- Avalon (and in turn WPF and Silverlight) has strong connections to HTML and the web
- Avalon was created because IE6-era HTML couldn’t meet the needs of Microsoft to build Windows (especially around media)
- Avalon was hugely impacted by Microsoft’s new (at the time) bet on managed code (.NET), which is one of the primary reasons Avalon did not use XHTML for markup.
- Windows, at least in concept, is built on an “evolved” web client platform
Bottom line: The Windows we know today already is heavily inspired by the web and HTML. The idea of Windows 8 integrating HTML5 for Windows development is nothing new. It’s just a new take on a 10-year-old concept.
The Silverlight Connection
When Avalon became WPF and shipped with Vista, Microsoft ushered in its rich new “evolved web client” platform for Windows development. That made sense.
Then Microsoft introduced WPF/e (e = everywhere), aka Silverlight. What started as a “merged” platform that combined the “best of the web with the best of Windows” was coming full circle in Silverlight and preparing to (in Microsoft’s view) replace the web as we know it (borrowing Tim’s words).
But the web of 2007 was very different from the web circa 2001 that inspired the roots of Silverlight. Browsers were evolving again. Standards were rapidly evolving to eliminate long-standing shortcomings. And perhaps most importantly, internet access was beginning to shift from Windows/Mac PCs to a world of multi-platform devices being lead by the iPhone.
Rather than read the writing on the wall and return to the tried-and-true Microsoft strategy of “embrace and extend,” Microsoft plowed ahead with their own custom approach to web application delivery.
Fast forward a few years and we find a developer community confused by the relationship of WPF to Silverlight. We find a Microsoft recommitted to the web via a reinvigorated IE development team. And we find a world where plug-ins are increasingly taking a backseat role to web application development.
Imagine how Windows might be different today if HTML5 had existed at the time of Avalon’s design. Given that the creators of Avalon were so inspired by the web, had the web of 2001 looked more like the web of 2011, maybe Vista would have ushered in an even more web-like development model that’s now being assumed to be part of Windows 8. And if that had happened, the conditions that created Silverlight would have never existed.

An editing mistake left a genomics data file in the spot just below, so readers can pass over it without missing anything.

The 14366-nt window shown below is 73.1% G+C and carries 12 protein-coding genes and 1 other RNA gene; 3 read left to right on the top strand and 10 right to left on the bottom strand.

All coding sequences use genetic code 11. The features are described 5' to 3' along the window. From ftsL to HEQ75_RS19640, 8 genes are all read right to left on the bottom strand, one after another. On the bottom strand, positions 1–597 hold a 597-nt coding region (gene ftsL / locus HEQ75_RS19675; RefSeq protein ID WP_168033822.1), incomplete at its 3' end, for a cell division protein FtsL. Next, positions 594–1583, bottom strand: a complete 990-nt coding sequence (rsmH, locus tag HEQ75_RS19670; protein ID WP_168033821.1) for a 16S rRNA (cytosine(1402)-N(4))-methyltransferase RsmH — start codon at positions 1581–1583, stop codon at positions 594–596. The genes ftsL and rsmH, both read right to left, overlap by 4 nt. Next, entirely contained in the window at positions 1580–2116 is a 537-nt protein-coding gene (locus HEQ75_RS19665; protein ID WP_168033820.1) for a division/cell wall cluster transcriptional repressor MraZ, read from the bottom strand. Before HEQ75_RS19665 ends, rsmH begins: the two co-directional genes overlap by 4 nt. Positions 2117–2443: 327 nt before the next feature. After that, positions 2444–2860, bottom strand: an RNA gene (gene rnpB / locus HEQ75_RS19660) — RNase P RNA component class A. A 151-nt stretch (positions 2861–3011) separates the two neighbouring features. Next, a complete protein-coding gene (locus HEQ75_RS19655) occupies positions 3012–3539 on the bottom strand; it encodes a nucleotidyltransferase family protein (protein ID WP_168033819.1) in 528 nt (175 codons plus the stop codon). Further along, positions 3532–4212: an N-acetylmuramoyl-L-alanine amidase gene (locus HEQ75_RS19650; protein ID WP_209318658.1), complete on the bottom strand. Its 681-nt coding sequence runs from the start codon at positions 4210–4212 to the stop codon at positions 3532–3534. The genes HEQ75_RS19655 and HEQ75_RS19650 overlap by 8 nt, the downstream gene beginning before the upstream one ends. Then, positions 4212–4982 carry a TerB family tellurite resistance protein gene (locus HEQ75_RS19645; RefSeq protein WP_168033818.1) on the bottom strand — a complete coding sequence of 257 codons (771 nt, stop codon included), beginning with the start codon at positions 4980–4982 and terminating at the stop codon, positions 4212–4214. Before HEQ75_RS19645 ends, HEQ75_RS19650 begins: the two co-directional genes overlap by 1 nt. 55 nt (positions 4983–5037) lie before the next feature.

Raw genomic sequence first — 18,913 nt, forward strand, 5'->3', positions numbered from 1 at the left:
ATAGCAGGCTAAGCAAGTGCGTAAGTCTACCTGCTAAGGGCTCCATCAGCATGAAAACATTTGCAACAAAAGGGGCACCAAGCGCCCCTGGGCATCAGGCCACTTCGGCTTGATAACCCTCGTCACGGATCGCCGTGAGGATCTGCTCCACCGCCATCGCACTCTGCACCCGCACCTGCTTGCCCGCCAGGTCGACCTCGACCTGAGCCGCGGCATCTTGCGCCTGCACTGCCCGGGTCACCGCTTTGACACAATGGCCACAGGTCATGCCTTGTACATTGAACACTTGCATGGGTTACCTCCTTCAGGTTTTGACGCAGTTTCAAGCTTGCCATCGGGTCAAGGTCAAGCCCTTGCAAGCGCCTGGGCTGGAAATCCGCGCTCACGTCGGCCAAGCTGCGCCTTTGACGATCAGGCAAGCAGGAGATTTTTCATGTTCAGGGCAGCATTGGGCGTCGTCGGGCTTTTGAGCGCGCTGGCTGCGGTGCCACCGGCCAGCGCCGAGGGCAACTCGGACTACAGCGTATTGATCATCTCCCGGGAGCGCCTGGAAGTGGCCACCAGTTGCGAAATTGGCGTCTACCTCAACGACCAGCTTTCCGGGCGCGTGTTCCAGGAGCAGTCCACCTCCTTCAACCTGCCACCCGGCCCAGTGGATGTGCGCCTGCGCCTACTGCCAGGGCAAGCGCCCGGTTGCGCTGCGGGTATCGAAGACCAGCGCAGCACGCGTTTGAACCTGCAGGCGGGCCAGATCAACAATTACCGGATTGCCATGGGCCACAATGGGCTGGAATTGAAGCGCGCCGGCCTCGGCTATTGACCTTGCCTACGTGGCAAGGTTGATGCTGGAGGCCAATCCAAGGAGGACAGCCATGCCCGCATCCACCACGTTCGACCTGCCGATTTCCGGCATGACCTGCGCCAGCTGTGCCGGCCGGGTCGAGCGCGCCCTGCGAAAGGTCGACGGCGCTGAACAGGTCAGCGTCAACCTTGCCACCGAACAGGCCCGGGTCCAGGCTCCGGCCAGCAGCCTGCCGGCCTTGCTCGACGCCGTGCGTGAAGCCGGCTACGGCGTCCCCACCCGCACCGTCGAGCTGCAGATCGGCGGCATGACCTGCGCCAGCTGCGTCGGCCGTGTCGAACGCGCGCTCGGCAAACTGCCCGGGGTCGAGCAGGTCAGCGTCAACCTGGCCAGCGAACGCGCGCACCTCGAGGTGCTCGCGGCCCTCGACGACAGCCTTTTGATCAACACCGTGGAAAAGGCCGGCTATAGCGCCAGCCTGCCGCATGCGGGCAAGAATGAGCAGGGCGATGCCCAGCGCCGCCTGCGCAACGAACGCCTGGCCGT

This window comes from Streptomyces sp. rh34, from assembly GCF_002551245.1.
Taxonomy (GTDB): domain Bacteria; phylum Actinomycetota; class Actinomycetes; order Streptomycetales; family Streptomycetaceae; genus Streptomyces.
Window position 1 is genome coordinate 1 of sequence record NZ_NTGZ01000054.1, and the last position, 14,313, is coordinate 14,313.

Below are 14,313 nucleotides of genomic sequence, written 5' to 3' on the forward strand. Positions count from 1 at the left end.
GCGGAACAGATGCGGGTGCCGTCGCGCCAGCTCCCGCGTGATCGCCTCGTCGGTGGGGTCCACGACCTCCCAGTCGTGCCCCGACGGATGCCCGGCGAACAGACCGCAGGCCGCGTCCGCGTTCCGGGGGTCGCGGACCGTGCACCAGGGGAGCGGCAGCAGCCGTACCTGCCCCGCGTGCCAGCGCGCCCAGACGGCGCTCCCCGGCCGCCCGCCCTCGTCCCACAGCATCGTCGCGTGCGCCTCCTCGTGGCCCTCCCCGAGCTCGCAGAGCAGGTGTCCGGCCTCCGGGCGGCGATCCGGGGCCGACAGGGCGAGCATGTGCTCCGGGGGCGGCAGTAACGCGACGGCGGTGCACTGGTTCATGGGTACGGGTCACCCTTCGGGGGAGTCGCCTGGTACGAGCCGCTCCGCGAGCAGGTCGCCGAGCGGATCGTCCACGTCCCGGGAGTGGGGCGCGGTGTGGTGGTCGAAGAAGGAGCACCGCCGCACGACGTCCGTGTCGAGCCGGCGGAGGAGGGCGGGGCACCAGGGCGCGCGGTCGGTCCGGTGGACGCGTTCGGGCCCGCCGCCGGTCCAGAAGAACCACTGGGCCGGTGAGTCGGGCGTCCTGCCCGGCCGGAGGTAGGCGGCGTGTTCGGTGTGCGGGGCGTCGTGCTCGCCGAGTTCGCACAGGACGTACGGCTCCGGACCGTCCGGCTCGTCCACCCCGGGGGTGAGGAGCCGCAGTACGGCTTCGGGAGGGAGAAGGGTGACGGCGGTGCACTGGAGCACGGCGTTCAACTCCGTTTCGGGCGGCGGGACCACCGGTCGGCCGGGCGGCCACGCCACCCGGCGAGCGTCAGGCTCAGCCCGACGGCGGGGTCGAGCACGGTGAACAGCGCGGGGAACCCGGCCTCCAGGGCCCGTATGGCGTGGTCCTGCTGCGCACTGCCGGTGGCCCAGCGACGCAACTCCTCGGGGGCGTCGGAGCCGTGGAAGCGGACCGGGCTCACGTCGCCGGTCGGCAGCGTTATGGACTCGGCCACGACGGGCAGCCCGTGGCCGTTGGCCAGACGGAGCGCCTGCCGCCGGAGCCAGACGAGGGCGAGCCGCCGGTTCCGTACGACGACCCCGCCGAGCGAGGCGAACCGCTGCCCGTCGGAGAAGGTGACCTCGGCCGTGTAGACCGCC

That’s not to say that XAML would never have existed (though clearly it would have evolved differently). What Michael says is true: HTML is great for some stuff, then other runtimes are needed to go further. Windows still needs its rich, native development environment. XAML provides that, and it will in Windows 8 and probably Windows 9.
What we don’t need is a replacement for the web. Michael knew better than to call Avalon a replacement, and Microsoft has now learned that lesson with Silverlight. Instead, with Windows 8 and HTML5, Microsoft is returning to the “embrace and extend” strategy that has served it well over the years, and re-calibrating what it means to create an OS that merges “the best of the web with the best of Windows.”
HTML5 in Windows is Not Radical
Despite the media and developer reaction to the early Windows 8 discussion of HTML5, the idea of Windows embracing web technologies for native client development is not radical. As you’ve seen in my documentation of Avalon’s evolution, the idea has been floating around Microsoft for at least a decade, and arguably for even longer than that (many of the anti-trust claims against Microsoft revolved around their deep integration of IE in to Windows in the early ‘90s).
Windows 8 and HTML5 are simply a re-focusing of this long-standing strategy, and it represents a “correction” by Microsoft to properly acknowledge HTML5 as the technology for the web, and XAML as the technology for Windows.
Microsoft “overreached” when it tried to make its “native” platform technology an equally suitable cross-platform, cross-device, “web replacement” platform. There are simply too many platforms and devices for Microsoft to attain that position. Instead, in September Microsoft will re-cast XAML as the solution for when HTML5 is just not enough, while simultaneously embracing more of HTML5 for “near native” Windows development.
Microsoft can’t replace the web, but that’s okay. With renewed clarity on where “native Windows development” and “native web development” meet, Microsoft and Windows 8 promise to usher in an era of clear developer direction and simplified Microsoft development decisions. Ultimately, what should now be obvious is that the “grand shift” Microsoft will discuss in Anaheim is nothing new. And with that perspective, you can start planning for the future with more confidence while Microsoft does a quick “take 2” on merging the web and Windows.